Sharing a little silliness


This morning I was flicking through some pictures and came across this bit of silliness. It’s from a photoshoot with House of Afrika in June. I’ve realised I’ve been a terrible blogger as I have updated my facebook page daily but neglected my blog.

I promise to rectify this as there are a lot of big events coming up which I must share.

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Style Update: Today’s DIY Sisterlocks updo


Loved today’s style so thought I would share. The back was created using overlapping loose twists and the top was made of loc petals. Everything was secured with hair pins.

If you like this, please share it. It will encourage me to get onto YouTube and start creating style videos.


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To DIY or Not To DIY that is the question

This is one of the key decisions to make on your sisterlocks journey. You can have your locks taken care of by a professional, or maintaining your sisterlocks yourself. I’ve taken the sisterlocks retightening course, spent over 2 years retightening my own locks, and have had my locks professionally maintained.  I’ve chosen to have my sisterlocks maintained professionally by the ladies of Bespoke Hair Styles.

Here are the benefits I’ve experienced from each option:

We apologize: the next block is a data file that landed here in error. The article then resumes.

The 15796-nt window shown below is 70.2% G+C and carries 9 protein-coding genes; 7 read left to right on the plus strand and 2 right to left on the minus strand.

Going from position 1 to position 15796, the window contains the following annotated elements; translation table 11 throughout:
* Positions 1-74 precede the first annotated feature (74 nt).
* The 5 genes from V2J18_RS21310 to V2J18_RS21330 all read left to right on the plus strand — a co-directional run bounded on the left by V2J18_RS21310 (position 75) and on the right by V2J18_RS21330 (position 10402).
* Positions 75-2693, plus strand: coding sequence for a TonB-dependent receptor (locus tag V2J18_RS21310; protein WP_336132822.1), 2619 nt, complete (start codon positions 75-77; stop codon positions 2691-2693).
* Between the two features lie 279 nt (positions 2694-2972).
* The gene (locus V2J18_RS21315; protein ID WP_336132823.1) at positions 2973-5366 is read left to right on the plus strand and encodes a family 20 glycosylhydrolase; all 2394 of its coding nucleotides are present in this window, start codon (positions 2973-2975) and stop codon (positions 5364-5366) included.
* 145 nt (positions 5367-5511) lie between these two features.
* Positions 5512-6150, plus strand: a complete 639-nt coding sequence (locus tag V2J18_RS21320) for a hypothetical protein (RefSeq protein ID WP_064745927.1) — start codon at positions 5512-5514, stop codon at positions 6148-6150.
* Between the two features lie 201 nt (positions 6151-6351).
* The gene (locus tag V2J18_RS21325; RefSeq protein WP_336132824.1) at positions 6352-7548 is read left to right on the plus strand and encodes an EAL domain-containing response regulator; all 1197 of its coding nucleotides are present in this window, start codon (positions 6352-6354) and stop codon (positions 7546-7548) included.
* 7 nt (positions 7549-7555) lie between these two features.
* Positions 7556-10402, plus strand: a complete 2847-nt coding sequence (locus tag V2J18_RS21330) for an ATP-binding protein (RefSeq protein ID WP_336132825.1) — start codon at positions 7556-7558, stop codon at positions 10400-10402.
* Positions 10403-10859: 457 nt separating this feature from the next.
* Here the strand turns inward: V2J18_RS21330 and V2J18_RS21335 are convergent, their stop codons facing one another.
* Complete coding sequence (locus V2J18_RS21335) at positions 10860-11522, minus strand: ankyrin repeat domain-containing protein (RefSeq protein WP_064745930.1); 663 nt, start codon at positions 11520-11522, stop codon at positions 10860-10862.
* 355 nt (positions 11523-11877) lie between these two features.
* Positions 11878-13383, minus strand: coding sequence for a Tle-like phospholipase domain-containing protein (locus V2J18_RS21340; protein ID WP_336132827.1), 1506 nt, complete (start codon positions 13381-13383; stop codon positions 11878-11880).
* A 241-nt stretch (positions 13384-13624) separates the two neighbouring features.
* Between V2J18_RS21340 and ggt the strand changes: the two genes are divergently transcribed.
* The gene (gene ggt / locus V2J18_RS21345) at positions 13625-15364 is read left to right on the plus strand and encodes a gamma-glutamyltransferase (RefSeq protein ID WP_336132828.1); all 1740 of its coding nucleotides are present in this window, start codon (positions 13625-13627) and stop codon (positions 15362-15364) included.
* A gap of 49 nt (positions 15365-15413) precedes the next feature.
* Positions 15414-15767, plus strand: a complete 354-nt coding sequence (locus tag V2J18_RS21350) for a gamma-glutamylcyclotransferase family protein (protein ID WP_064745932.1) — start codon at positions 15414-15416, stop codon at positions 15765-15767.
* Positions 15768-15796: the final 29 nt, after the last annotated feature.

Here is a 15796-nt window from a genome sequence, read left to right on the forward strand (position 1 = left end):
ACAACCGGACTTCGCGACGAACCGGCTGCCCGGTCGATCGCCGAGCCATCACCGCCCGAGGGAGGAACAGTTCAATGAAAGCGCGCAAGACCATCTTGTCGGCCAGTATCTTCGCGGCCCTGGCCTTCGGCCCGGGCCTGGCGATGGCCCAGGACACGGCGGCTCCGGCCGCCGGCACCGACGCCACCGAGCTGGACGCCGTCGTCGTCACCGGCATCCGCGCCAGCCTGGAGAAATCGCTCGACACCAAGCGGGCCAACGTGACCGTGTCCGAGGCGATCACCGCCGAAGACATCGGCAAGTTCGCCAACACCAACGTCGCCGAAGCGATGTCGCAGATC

DIY Offers True freedom – I retightened when I wanted to and didn’t need to fit to a consultants schedule.

Economical – DIYing is free. I saved approximately £1,000 in 2 years.

Sense of pride – I felt a great sense of accomplishment caring for my sisterlocks. Regularly retightening 500+ locks takes commitment and dedication.

Greater understanding of my hair – Maintaining my locks myself meant I paid close attention to my hair’s health, learnt about growth rates, density and general quirks of my sisterlocks.


Professional attention/advice – My consultants are able to monitor my sisterlocks and give me professional advice regarding their upkeep and maintenance. This is really valuable to me as their advice comes from knowledge and experience rather than guess work.

Time – My hair takes my consultants just 3 hours to retighten but takes me a FULL day. This means a very very very early start and very late finish. After a while I got sloopy and knew I couldn’t do it anymore.

Social aspect – For 3 hours while my hair is being cared for, I’ve got an opportunity to chat about hair, the hair care industry and set the world to rights. This should not be undervalued.

Both options are great and sisterlocks give you the freedom of choice. It’s very important to be able to care for your own natural hair or sisterlocks. I’m glad I have that choice.

Ultimately, I love my consultants, trust them with my hair and enjoy being pampered for 3/4 hours every 6 weeks.

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Thanks for reading this.



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Original Painting by Huntress Locs


I found this in my archive from 2010 and have decided that picking up my brushes is on my to do list for 2013.

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Dreadful Mistakes? You’re not alone

I found this video on YouTube when I started my sisterlocks journey, and thought it would be useful to others at the beginning of their sisterlocks or dreadlocks journeys….

Looking back my key mistakes have been: